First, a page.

Professor Andrew Linn
Professor Andrew Linn wrote his PhD thesis at Cambridge University on the emergence of Nynorsk in the 19th century, and this led to his first book in 1997. He has published extensively on the history of linguistics in Scandinavia, including articles, edited volumes and monographs.
The work which led to his 2004 study of Johan Storm, the first professor of modern languages in Norway and a key figure in the standardisation of Norwegian in the 19th century, was funded by a Leverhulme Research Fellowship, and he has received a series of grants from the British Academy and the Royal Swedish Academy for his subsequent work.
In 2007/8 he was based at the University of Bergen, again funded by the Leverhulme Trust, carrying out a study of Norwegian language politics over the past forty years.
Current research projects include Ola Nordmann Goes West, the virtual world of a nineteenth-century Norwegian emigrant.
Andrew Linn is an elected member of the Norwegian Academy of Science and Letters and of the Agder Academy of Sciences.
2010, ‘Voices from above—voices from below. Who’s talking and who’s listening in Norwegian language politics? In Current Issues in Language Planning 11:2, 114–129.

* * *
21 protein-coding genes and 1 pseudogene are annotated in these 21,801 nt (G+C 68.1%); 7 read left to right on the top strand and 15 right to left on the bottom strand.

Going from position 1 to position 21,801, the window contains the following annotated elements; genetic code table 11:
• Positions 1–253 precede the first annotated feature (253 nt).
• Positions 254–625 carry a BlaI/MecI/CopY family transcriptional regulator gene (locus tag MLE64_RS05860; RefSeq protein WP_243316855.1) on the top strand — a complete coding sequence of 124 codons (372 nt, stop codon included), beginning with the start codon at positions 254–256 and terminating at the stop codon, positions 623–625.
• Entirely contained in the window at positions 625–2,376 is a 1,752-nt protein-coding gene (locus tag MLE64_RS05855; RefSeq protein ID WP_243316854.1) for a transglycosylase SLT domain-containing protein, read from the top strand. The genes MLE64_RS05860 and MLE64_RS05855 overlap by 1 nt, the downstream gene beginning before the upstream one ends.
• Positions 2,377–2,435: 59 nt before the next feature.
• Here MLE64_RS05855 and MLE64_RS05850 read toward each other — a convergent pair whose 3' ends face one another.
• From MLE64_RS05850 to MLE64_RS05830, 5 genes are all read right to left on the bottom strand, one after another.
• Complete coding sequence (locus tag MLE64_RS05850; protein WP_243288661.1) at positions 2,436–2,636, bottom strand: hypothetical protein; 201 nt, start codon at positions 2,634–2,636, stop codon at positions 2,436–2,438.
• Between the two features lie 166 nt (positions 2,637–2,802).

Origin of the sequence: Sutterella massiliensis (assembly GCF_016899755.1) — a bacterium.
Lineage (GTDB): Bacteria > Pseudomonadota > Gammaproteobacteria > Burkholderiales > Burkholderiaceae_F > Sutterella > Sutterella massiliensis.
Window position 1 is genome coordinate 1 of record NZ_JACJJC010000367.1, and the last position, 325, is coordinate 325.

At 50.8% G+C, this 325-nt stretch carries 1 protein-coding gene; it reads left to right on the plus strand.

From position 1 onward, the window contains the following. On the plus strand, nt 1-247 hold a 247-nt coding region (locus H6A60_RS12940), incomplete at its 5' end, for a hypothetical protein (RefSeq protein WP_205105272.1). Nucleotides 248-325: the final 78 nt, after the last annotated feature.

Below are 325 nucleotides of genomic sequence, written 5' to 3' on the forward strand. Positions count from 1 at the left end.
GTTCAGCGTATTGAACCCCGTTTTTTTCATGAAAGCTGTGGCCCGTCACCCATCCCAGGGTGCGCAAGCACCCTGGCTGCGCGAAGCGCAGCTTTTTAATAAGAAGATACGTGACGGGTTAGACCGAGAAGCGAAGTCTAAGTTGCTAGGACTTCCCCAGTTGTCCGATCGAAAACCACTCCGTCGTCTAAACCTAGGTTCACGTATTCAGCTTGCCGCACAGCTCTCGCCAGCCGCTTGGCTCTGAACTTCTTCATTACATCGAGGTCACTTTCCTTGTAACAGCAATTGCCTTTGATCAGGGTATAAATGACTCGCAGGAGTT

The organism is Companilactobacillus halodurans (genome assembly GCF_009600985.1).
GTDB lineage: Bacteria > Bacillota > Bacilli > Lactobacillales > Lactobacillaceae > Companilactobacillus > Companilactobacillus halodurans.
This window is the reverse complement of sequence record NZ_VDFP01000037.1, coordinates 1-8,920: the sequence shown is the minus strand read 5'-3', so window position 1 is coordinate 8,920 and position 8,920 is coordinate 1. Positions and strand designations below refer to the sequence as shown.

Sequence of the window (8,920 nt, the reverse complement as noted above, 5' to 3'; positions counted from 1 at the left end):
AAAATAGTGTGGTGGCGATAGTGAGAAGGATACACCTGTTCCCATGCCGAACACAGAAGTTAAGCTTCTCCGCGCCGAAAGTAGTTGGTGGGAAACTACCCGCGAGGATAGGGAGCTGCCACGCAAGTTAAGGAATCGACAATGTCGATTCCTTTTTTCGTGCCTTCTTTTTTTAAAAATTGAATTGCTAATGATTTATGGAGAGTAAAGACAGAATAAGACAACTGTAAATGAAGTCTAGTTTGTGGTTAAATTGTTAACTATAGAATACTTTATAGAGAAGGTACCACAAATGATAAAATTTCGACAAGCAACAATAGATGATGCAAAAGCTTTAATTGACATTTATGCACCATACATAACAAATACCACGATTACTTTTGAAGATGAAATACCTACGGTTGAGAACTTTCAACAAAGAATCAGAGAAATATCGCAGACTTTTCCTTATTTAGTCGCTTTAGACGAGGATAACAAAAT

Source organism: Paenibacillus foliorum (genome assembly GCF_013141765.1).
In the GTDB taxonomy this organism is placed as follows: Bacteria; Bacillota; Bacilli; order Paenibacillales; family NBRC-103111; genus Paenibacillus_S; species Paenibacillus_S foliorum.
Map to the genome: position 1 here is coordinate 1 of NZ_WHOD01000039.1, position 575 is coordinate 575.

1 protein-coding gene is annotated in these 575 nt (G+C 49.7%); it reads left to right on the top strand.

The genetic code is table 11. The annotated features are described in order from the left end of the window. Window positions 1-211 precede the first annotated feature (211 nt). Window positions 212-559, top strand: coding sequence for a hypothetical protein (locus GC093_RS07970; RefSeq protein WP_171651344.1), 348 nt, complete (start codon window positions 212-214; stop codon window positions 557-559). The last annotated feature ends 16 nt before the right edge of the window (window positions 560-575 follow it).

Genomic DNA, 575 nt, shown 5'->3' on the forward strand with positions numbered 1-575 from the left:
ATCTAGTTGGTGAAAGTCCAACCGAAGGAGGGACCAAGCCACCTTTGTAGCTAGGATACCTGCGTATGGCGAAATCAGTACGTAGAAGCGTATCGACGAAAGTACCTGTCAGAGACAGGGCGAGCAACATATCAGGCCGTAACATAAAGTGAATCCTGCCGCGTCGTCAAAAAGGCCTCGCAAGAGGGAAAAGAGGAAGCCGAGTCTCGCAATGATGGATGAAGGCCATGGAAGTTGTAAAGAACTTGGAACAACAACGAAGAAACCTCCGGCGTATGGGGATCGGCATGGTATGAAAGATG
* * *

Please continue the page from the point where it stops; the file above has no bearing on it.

2010, ‘Can parallelingualism save Norwegian from extinction?’ In Multilingua 29:3-4, 289-305.
2007, with Leigh Oakes, 'Language policies for a global era: the changing face of language politics in Scandinavia'. In: Fandrych, Christian / Salverda, Reinier (eds.), Standard, Variation and Language Change in the Germanic Languages. Tübingen: Narr [12000 words], pp. 59-90.
2005 The Scandinavian Languages, Grammars and Grammar Writing to 1900. In: Peter Schmitter (ed.) Geschichte der Sprachtheorie: Sprachtheorien der Neuzeit 3:1. Tübingen: Gunter Narr Verlag, 162-199.
2004 Johan Storm: dhi grétest pràktikal liNgwist in dhi werld. Oxford: Blackwell.
2003 Johan Storm, “målmennenes og fornorskingsmennenes argeste motstander”. In: Omdal, Helge & Rune Røsstad (eds) Krefter og motkrefter i språknormeringa. Om språknormer i teori og praksis Kristiansand: HøyskoleForlaget, 175-186.